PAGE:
There are times when geographical distance has little to do with how far you travel. According to Google Maps, it takes 29 minutes to cover the 6.7 miles from my shack in Shepherd’s Bush to Isabel Ettedgui’s house in Petersham. Rather like the rings on a tree trunk that indicate the passage of time, changes in architecture mark the eras of urban sprawl: crowded Victorian terraces give way to gracious suburban villas and the sort of art deco apartment buildings that one can imagine in television adaptations of Dorothy L Sayers and Agatha Christie novels. Up a hill, down a leafy road and suddenly it is all quaint pubs, tea rooms and handsome 18th-century houses.
Mention the word Petersham in a bourgeois London word-association test and you are 97.3 per cent likely to hear the response “Nurseries”: the garden centre and destination restaurant that looks perpetually styled for a World of Interiors shoot. But even though Petersham has been there since the 11th century, there was a time not so long ago when the word would elicit a stare of blank incomprehension; certainly that was Isy Ettedgui’s response when she first came across the name.
Ettedgui is the owner of that cultest of shops Connolly, and the widow of the late restaurateur and fashion house eponym Joseph Ettedgui: a genial, crumpled-looking, Morocco-born Frenchman who came to London as a hairdresser in the 1960s. By the early 2000s, when his wife discovered Petersham, Joseph was poised to sell a worldwide retail empire that had introduced Kenzo, Alaïa and Yohji Yamamoto to the UK as well as championed young British talent like Margaret Howell, McQueen and Galliano. “Joe loved central London but I dreamt of living in the country, and then I saw this house advertised.”
Given that the Joseph name was synonymous with a sleek urban aesthetic – Norman Foster designed his first shop and he worked with Czech architect Eva Jiricná on projects including Le Caprice – the 15th-century property could hardly have been further out of character. Its prominent adze-hewn, time-blackened beams; steeply pitched roof; mullioned windows with leaded panes and heraldic stained glass; its fireplaces; its alcoves; and its glorious asymmetry were the antithesis of Joseph’s black-and-white, chrome-and-glass stores and restaurants.
“It was advertised in a magazine, but I had no idea where Petersham was, not a clue. And Joe was an urban soul, so that was never going to happen. Even so, I came out to see it.” She was smitten, but she wasn’t the only one; although it had just come onto the market, three other people were interested in it. “Joe was flying in from Italy, where he had been buying, and he arrived at 7.30 that night. He saw the pile of magazines and he homed in on this brochure.
“‘What is that?’ he asked.
“I said, ‘Oh, it’s nothing.’ But he asked again. And by then he had seen that the house had a swimming pool, and Joe swam every day.
“‘It’s a house I went to see.’
“‘Do you like it?’
“I said, ‘It’s amazing.’
“He was going back to Italy the following morning, so if I wanted to show it to him it had to be that evening. I rang and asked if we could come at nine o’clock. It was a horrible, cold, wet January night and Joe asked where it was. I told him it was just at the end of the King’s Road. By the time we got to Sheen, he was like, ‘It’s very long this King’s Road, isn’t it?’ Anyway, we turned up the drive, the front door was wide open, the fires were blazing, the pool was lit up. Before we even got through the front door, Joe said we had to buy it. By the end of the week it was ours.”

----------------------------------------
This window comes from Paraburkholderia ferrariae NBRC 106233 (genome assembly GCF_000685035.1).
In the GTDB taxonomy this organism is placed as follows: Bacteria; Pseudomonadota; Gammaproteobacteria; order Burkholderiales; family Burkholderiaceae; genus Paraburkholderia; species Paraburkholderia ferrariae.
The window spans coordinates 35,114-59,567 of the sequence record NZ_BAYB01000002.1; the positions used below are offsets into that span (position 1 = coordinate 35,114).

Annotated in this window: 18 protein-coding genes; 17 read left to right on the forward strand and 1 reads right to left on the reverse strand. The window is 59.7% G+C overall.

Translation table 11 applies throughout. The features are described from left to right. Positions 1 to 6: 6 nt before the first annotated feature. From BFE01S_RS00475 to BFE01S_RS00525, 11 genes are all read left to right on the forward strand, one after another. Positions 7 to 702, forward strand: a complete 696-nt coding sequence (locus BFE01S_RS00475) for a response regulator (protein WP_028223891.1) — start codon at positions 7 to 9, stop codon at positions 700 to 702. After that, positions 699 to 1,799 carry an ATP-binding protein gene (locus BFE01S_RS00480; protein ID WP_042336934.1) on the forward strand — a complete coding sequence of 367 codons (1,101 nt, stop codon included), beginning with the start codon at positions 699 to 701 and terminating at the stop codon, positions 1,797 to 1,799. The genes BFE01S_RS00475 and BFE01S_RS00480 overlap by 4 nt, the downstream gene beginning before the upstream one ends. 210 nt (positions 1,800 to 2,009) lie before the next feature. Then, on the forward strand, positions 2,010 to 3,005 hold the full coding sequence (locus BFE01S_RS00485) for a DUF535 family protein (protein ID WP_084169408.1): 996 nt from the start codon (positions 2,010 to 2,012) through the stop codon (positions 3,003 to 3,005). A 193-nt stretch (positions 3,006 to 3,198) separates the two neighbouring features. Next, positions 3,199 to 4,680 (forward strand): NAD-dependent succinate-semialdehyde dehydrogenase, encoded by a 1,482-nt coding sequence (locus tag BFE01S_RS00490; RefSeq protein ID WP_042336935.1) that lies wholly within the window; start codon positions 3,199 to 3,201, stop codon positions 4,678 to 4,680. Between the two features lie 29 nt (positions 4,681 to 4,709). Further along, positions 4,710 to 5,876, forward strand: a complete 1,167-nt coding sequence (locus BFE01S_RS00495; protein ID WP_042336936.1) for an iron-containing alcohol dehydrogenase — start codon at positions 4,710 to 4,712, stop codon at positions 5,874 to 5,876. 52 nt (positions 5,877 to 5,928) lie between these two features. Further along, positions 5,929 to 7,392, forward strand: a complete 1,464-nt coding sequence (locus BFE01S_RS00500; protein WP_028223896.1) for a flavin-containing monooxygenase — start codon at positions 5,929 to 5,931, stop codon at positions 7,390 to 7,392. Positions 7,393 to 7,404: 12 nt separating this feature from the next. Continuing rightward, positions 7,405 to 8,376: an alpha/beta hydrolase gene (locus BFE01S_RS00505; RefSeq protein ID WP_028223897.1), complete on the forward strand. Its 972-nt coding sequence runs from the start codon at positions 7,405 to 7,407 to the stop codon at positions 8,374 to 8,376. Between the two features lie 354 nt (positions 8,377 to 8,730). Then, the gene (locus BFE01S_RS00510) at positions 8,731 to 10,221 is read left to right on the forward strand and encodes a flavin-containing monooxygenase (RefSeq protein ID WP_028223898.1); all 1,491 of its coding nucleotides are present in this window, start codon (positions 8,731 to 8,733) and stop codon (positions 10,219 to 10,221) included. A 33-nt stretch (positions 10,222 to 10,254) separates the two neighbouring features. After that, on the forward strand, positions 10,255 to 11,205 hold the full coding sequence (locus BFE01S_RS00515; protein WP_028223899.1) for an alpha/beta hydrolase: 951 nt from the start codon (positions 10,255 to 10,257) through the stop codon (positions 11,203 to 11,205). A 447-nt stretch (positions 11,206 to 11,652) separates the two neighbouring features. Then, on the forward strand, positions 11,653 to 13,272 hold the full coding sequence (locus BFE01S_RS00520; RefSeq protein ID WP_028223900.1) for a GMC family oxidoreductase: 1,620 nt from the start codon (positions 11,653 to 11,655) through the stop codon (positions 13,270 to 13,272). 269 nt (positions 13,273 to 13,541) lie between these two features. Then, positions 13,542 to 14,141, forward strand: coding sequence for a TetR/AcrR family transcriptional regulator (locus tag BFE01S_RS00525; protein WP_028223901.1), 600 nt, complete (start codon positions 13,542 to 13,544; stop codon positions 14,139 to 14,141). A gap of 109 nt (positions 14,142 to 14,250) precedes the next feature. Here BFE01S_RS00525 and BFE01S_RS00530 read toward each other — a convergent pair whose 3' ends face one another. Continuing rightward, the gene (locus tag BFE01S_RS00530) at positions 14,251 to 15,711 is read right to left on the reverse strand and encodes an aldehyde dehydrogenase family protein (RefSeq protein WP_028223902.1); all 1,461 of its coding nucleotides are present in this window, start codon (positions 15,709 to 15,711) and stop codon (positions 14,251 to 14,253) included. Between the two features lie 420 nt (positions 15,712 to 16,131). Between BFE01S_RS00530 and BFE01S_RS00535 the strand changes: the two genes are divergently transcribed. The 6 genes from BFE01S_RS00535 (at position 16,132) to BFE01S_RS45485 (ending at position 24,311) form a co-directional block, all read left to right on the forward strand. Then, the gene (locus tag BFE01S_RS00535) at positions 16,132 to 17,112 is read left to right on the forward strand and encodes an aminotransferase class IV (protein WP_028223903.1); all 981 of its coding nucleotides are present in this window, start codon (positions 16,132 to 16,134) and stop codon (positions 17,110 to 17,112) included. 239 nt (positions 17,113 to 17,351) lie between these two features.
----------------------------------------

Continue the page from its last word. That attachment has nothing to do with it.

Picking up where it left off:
It was the perfect country house for a couple who never really liked leaving London. “Joe loved it because he could come here after a football game at Chelsea, and on a Sunday he would go to Petersham Nurseries, which opened about the same time as we moved in. When he was shopping, he was happy. And he loved smoking a cigar and having a coffee with the owner, Francesco [Boglione].”
If its charms were abundantly apparent on a miserable, rain-lashed winter night, on a sunny Sunday almost 20 years later, it presents itself even more appealingly. In the garden bees hum around the fragrant lavender. A large ornamental carp propels itself slowly around a rocky pond with lazy strokes of its tail. A swimming pool the colour of Ceylon sapphire winks temptingly from within the glass walls. “With the help of Petersham Nurseries, we made the garden a little less formal; we grew the lavender and the box hedges up.”
Although the doors and windows onto the garden are all open, the bright light and warmth intrude only so far. The interior is cool and penumbral. The figurative and literal centre of the house is a large galleried hall, rising to the roof: fireplaces, window seats and the low fenestration give an intimacy that stays the right side of claustrophobic thanks to the soaring ceiling. “It was white plaster, so we knocked that back a bit to soften the contrasts with the oak beams and painted some rooms in greys, a yellow and a blue,” says Ettedgui. “We changed a few things, but you can’t really change a property like this.”
Much as she loved the house, neither she nor Joe wanted to live what she calls “ye olde Tudor” dream, so horse brasses and dark oak furniture were eschewed. Instead, they juxtaposed the medieval madness with the restrained elegance that one sees in the Connolly shop on Clifford Street, thus turning this half-millennium-old house into a laboratory of contemporary taste.